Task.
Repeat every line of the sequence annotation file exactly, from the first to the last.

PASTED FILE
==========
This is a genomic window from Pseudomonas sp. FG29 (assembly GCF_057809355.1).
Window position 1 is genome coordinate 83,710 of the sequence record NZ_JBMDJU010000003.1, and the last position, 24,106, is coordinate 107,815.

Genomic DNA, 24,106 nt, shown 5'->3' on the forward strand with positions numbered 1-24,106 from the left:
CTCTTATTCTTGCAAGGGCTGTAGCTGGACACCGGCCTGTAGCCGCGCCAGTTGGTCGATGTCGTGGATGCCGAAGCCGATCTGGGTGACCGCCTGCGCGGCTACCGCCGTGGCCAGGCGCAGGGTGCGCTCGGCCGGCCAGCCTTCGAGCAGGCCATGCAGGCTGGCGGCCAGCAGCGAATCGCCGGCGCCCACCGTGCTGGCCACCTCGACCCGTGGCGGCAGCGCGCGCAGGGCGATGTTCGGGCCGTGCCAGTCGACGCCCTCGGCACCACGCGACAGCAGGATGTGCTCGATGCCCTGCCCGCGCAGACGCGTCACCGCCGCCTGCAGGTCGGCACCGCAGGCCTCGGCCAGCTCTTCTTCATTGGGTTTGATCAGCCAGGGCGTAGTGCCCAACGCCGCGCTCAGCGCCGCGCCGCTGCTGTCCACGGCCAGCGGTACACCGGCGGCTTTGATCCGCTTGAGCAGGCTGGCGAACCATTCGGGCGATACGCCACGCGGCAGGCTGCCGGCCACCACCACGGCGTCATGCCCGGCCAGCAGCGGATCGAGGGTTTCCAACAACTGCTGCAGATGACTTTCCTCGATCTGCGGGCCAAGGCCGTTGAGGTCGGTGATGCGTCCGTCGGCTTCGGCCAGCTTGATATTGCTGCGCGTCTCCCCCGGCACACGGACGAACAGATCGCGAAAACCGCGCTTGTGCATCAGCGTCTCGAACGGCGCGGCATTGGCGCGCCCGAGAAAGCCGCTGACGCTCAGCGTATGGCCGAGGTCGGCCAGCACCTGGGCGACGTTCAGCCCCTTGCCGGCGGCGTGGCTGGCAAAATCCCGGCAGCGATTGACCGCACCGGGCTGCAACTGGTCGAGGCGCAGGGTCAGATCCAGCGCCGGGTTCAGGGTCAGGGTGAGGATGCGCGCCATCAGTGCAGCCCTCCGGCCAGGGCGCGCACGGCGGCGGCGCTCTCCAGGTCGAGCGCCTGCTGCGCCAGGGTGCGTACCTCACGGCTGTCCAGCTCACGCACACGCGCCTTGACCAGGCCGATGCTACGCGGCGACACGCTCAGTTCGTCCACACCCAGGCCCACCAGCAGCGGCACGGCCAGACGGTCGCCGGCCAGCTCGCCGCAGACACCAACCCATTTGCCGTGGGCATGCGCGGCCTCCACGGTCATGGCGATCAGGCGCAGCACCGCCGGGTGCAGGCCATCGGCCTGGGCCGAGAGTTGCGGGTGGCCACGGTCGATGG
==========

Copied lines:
This is a genomic window from Pseudomonas sp. FG29 (assembly GCF_057809355.1).
Window position 1 is genome coordinate 83,710 of the sequence record NZ_JBMDJU010000003.1, and the last position, 24,106, is coordinate 107,815.

Genomic DNA, 24,106 nt, shown 5'->3' on the forward strand with positions numbered 1-24,106 from the left:
CTCTTATTCTTGCAAGGGCTGTAGCTGGACACCGGCCTGTAGCCGCGCCAGTTGGTCGATGTCGTGGATGCCGAAGCCGATCTGGGTGACCGCCTGCGCGGCTACCGCCGTGGCCAGGCGCAGGGTGCGCTCGGCCGGCCAGCCTTCGAGCAGGCCATGCAGGCTGGCGGCCAGCAGCGAATCGCCGGCGCCCACCGTGCTGGCCACCTCGACCCGTGGCGGCAGCGCGCGCAGGGCGATGTTCGGGCCGTGCCAGTCGACGCCCTCGGCACCACGCGACAGCAGGATGTGCTCGATGCCCTGCCCGCGCAGACGCGTCACCGCCGCCTGCAGGTCGGCACCGCAGGCCTCGGCCAGCTCTTCTTCATTGGGTTTGATCAGCCAGGGCGTAGTGCCCAACGCCGCGCTCAGCGCCGCGCCGCTGCTGTCCACGGCCAGCGGTACACCGGCGGCTTTGATCCGCTTGAGCAGGCTGGCGAACCATTCGGGCGATACGCCACGCGGCAGGCTGCCGGCCACCACCACGGCGTCATGCCCGGCCAGCAGCGGATCGAGGGTTTCCAACAACTGCTGCAGATGACTTTCCTCGATCTGCGGGCCAAGGCCGTTGAGGTCGGTGATGCGTCCGTCGGCTTCGGCCAGCTTGATATTGCTGCGCGTCTCCCCCGGCACACGGACGAACAGATCGCGAAAACCGCGCTTGTGCATCAGCGTCTCGAACGGCGCGGCATTGGCGCGCCCGAGAAAGCCGCTGACGCTCAGCGTATGGCCGAGGTCGGCCAGCACCTGGGCGACGTTCAGCCCCTTGCCGGCGGCGTGGCTGGCAAAATCCCGGCAGCGATTGACCGCACCGGGCTGCAACTGGTCGAGGCGCAGGGTCAGATCCAGCGCCGGGTTCAGGGTCAGGGTGAGGATGCGCGCCATCAGTGCAGCCCTCCGGCCAGGGCGCGCACGGCGGCGGCGCTCTCCAGGTCGAGCGCCTGCTGCGCCAGGGTGCGTACCTCACGGCTGTCCAGCTCACGCACACGCGCCTTGACCAGGCCGATGCTACGCGGCGACACGCTCAGTTCGTCCACACCCAGGCCCACCAGCAGCGGCACGGCCAGACGGTCGCCGGCCAGCTCGCCGCAGACACCAACCCATTTGCCGTGGGCATGCGCGGCCTCCACGGTCATGGCGATCAGGCGCAGCACCGCCGGGTGCAGGCCATCGGCCTGGGCCGAGAGTTGCGGGTGGCCACGGTCGATGG